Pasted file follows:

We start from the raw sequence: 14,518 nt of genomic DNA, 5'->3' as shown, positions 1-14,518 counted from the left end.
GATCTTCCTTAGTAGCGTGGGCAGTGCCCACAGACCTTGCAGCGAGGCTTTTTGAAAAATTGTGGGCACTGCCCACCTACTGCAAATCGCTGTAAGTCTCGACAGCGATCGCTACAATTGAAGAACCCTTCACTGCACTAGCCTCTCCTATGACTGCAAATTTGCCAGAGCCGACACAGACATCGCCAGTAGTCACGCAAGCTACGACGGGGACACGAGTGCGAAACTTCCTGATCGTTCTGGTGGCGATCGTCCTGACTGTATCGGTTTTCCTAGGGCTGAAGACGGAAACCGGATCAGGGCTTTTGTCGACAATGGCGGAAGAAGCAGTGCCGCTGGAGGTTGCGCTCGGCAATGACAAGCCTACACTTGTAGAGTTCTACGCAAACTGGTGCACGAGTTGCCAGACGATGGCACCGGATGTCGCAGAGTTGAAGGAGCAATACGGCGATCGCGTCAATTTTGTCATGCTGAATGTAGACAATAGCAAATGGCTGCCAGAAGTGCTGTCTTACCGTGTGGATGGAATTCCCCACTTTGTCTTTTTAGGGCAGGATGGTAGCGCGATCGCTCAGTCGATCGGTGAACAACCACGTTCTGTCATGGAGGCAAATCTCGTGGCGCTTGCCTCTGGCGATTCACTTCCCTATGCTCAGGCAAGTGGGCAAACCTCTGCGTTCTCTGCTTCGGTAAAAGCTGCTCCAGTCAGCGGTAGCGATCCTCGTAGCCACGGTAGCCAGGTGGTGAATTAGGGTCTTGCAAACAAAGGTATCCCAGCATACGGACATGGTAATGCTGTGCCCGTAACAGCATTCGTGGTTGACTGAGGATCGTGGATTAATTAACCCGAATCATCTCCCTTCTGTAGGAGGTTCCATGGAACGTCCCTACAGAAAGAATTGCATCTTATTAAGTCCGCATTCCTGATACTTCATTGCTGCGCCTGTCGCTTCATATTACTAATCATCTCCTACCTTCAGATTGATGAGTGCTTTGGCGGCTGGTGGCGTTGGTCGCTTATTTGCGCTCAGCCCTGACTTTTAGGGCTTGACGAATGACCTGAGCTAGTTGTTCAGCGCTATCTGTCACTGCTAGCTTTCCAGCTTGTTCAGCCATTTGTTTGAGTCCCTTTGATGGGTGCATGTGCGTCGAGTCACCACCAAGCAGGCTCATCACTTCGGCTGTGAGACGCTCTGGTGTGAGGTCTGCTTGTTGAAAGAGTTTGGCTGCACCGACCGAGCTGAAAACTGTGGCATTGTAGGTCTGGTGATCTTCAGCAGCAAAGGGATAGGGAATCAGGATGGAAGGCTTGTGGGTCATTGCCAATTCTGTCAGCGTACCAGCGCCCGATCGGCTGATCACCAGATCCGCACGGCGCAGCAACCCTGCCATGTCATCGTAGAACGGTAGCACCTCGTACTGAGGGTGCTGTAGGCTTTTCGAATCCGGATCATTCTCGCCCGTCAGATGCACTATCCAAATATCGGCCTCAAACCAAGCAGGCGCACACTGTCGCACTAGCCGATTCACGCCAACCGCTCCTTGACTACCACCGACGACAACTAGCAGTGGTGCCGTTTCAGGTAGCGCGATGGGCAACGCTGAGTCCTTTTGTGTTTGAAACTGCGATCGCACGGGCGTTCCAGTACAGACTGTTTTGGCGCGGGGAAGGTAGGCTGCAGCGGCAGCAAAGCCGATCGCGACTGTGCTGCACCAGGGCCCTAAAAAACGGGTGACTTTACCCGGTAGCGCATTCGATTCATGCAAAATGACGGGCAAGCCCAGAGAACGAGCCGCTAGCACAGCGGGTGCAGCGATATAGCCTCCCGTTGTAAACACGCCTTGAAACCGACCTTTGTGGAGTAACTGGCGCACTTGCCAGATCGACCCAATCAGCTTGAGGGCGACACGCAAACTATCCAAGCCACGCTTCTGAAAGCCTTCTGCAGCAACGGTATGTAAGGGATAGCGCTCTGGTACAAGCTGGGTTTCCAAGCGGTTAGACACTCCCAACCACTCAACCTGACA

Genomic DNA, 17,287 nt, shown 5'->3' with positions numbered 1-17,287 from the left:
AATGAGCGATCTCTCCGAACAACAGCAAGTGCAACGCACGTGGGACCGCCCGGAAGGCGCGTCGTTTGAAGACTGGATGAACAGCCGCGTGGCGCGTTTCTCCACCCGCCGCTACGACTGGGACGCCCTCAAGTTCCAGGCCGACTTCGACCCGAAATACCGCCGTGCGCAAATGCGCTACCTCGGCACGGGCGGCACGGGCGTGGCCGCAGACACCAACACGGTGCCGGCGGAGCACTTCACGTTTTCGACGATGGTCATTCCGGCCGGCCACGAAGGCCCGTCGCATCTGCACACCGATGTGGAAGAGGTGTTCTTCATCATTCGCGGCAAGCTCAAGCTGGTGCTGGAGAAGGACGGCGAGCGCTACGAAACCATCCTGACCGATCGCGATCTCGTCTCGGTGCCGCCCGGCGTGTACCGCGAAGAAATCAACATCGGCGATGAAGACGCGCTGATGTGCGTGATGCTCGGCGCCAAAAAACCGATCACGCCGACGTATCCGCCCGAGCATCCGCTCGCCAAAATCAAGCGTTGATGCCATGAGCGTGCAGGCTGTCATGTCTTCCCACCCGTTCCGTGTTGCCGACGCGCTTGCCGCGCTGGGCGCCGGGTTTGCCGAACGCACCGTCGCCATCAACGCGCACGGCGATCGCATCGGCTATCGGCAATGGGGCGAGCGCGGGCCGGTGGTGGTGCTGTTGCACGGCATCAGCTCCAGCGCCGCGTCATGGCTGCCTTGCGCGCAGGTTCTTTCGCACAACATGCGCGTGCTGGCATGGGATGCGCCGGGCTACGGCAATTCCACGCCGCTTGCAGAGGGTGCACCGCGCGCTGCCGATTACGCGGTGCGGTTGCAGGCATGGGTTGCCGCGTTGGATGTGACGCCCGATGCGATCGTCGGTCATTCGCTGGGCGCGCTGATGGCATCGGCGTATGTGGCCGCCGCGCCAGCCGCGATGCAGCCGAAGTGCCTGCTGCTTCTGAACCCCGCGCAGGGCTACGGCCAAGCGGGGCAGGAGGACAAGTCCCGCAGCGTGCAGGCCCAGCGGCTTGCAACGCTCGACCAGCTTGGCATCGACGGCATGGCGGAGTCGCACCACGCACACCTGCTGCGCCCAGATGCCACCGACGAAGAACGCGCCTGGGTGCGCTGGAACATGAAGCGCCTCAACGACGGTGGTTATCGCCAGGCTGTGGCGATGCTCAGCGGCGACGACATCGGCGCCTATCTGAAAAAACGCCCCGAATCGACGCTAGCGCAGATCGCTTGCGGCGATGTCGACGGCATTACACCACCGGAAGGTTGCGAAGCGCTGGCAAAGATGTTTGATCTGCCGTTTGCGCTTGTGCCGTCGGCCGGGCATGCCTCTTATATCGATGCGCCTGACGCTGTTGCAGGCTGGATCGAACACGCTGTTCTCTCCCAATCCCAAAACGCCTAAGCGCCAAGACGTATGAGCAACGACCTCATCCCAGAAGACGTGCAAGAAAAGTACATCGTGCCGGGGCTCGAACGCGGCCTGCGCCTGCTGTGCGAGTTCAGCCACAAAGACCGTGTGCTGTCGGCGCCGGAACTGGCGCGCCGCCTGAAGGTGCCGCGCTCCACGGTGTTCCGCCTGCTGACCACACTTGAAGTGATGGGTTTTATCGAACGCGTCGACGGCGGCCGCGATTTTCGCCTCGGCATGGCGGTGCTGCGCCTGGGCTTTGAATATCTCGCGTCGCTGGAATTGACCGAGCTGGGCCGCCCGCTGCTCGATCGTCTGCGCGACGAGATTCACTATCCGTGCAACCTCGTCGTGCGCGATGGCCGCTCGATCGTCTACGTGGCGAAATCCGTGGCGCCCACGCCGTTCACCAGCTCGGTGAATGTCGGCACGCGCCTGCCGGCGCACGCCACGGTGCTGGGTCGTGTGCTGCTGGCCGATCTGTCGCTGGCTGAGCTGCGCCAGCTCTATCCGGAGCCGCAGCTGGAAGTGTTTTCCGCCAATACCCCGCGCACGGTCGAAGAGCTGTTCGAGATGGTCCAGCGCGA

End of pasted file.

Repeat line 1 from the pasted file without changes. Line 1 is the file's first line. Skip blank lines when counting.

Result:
We start from the raw sequence: 14,518 nt of genomic DNA, 5'->3' as shown, positions 1-14,518 counted from the left end.